The remaining 12% are split evenly down the middle, with 6% disagreeing and 6% saying it depends ? in most cases, whether the option is in the money.
The Association for Investment Management and Research (AIMR) conducted the survey to gauge their members? responses to a proposal by the International Accounting Standards Board (IASB) that could require companies to report the value of stock option grants as an expense on the income statement – reducing reported earnings.
Room for Improvement
When asked whether the current accounting requirements for share-based payments need improving, for plans covering employees in particular, 74% answered in the affirmative.
Respondents also suggested that, in addition to expense recognition, disclosures should be enhanced to provide information about the potential dilution to current shareholders and the cash impact from related stock repurchase plans and exercised options.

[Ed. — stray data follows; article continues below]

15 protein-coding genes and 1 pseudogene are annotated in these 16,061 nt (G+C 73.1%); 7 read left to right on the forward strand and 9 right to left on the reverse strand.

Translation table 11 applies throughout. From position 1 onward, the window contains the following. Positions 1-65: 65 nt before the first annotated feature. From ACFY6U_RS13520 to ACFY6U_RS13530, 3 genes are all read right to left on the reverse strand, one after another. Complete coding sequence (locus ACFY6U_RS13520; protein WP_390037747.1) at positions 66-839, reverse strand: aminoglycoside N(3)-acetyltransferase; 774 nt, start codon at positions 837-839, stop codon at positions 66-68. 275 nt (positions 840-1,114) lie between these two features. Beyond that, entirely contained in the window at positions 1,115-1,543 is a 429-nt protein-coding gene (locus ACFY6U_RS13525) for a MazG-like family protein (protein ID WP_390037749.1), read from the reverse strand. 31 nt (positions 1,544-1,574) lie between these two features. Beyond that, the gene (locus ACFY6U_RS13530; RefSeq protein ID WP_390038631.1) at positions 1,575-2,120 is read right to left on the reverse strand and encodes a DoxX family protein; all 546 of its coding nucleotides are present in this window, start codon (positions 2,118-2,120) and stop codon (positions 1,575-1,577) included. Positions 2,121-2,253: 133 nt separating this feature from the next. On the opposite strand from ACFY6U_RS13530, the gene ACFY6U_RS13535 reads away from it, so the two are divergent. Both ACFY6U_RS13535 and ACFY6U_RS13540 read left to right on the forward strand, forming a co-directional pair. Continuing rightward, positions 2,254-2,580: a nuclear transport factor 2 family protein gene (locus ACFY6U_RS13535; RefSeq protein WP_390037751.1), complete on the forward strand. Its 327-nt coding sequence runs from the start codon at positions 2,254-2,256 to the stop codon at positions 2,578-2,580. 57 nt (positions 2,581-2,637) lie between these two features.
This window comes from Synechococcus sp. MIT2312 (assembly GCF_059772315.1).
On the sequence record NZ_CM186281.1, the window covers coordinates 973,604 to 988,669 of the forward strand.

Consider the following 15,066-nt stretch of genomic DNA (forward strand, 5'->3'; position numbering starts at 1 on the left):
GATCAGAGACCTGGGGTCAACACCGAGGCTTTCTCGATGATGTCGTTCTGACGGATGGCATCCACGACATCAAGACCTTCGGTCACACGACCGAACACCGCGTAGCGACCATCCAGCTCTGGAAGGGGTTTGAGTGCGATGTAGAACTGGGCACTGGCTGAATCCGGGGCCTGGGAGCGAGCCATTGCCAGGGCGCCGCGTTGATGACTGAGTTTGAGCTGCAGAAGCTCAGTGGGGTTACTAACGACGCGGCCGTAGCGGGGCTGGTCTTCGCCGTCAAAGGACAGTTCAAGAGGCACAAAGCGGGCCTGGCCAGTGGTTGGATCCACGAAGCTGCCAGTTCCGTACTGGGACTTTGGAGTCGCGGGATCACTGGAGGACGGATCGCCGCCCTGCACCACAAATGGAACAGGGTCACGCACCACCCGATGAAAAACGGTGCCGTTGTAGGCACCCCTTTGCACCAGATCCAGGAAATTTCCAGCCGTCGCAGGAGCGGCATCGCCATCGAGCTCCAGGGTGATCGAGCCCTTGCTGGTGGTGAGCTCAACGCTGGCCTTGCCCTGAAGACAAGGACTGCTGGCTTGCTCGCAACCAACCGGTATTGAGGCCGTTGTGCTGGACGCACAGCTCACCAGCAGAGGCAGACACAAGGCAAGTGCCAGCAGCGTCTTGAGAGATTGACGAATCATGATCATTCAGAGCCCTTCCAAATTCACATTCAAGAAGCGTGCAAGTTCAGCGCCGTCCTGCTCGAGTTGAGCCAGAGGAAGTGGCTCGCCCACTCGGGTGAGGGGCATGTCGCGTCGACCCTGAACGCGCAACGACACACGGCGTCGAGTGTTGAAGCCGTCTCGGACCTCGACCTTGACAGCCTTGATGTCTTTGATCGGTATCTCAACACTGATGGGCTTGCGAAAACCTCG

Disclosure of information about stock option plans impacts a significant number of analysts and portfolio managers – 85% said the firms they follow have such plans.
The survey also found that:
- over 80% of respondents use information about stock options when analyzing a firm’s performance,
- two-thirds use the information regardless of where that information is found,
- while 15% use it only when stock options are recognized as expense in the income statement, and
- only 19% do not use the information at all
The survey measured the views of 1,944 AIMR members, of which:
- a little over a quarter were equity and fixed income analysts for investment management firms,
- some 15% were analysts from brokerage houses, and
- almost 40% manage portfolios for institutional or private clients
Three-quarters of respondents were from North America, 13% from Europe and 10% were from the Asia- Pacific region.
– Camilla Klein email@example.com